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Anjali Shah, M.D. Answers Questions On Multiple Sclerosis

Anjali Shah, M.D. Answers Questions On: Multiple Sclerosis

What is most promising about today’s treatment strategies for multiple sclerosis (MS)?

When I started my training, we had less than five options for medical treatment of MS, and that number has now doubled.

We have better means of diagnosing patients earlier, as well, so patients are getting earlier treatment and better treatment. I find that exciting.

It’s also promising that we’re now treating the whole patient ­– not only medically, but also physically, socially, and spiritually, by recognizing that exercise, nutrition, and mental health are also important aspects of maintaining quality of life.

What do people with MS find most challenging?

The symptoms of MS can run the gamut and can include any combination of fatigue, spasticity, bowel and bladder dysfunction, sexual dysfunction, mood disorders, pain, osteoporosis, and balance and mobility issues.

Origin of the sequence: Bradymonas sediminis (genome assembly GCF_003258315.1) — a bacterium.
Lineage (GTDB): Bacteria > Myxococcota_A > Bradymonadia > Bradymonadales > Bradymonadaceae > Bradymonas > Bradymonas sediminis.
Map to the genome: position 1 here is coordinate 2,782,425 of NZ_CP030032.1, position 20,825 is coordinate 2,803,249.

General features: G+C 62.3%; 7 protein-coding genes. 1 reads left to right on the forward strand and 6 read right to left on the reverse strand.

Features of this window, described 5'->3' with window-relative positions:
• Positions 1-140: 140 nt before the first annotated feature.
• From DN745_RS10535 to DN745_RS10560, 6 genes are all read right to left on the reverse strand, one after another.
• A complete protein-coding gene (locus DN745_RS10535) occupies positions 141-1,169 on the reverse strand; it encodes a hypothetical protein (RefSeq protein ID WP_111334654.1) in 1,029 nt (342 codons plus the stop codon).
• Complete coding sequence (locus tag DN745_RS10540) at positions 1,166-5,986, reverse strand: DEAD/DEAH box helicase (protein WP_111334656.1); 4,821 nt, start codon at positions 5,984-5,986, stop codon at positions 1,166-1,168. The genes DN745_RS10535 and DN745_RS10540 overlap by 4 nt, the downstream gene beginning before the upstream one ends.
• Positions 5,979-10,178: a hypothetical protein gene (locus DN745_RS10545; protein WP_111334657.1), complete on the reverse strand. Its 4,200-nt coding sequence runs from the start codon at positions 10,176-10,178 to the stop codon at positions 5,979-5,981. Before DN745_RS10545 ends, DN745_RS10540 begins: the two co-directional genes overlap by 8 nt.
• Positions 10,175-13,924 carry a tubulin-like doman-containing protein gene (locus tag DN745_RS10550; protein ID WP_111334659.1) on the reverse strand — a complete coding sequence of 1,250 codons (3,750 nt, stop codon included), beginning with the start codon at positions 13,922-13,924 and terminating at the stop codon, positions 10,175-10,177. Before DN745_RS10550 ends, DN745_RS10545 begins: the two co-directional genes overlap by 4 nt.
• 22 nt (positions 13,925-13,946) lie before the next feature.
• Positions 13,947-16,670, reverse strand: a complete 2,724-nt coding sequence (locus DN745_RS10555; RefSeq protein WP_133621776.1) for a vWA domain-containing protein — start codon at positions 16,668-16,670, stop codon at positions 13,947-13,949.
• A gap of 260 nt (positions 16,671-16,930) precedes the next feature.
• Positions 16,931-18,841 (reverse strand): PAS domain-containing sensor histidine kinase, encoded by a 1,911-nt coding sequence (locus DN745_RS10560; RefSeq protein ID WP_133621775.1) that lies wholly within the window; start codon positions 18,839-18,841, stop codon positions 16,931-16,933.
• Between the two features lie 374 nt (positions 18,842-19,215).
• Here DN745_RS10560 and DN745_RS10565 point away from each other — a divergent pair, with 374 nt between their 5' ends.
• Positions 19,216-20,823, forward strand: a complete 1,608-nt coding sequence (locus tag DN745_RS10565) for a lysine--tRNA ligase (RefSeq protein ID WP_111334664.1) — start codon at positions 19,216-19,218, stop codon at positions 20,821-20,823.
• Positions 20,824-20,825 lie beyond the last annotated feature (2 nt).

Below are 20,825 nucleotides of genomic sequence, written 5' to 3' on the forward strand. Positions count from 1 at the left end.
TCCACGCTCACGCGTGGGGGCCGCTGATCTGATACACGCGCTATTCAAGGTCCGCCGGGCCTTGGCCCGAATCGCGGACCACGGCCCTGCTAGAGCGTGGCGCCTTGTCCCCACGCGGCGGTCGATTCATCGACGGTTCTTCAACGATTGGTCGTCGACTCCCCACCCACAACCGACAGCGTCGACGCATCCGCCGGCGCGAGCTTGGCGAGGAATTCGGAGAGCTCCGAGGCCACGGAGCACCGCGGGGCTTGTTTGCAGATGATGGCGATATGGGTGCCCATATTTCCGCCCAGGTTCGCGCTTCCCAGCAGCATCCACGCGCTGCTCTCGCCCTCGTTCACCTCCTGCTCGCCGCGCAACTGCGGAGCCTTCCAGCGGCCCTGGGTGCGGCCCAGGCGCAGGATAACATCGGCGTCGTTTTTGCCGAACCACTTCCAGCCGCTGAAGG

But often it’s a hidden disease in its earlier stages; patients often don’t “look like” they have a disability. They’re out and about, and they may use handicapped parking and people around them won’t understand why. Patients tell me that people often say, “But you look so good,” and they don’t realize that the patient doesn’t feel good.

Some people with MS actually end up isolating themselves because they are afraid they’ll say goofy things or have bladder and bowel accidents in public.

If someone is living with MS and is still able to be “out and about,” why should he seek treatment from a neurorehabilitation specialist?

I always want to see patients before disabilities start to accumulate. There could be minor issues – with his gait, with his bowels, his speech, or cognition. A lot of times patients don’t realize that the issue is related to their MS and that we can address those issues. Treatment can help them maintain their employment, help their relationships with family and friends, and make them less likely to become isolated. We work really hard to make people feel able and empowered to stay functional and fully involved in their lives.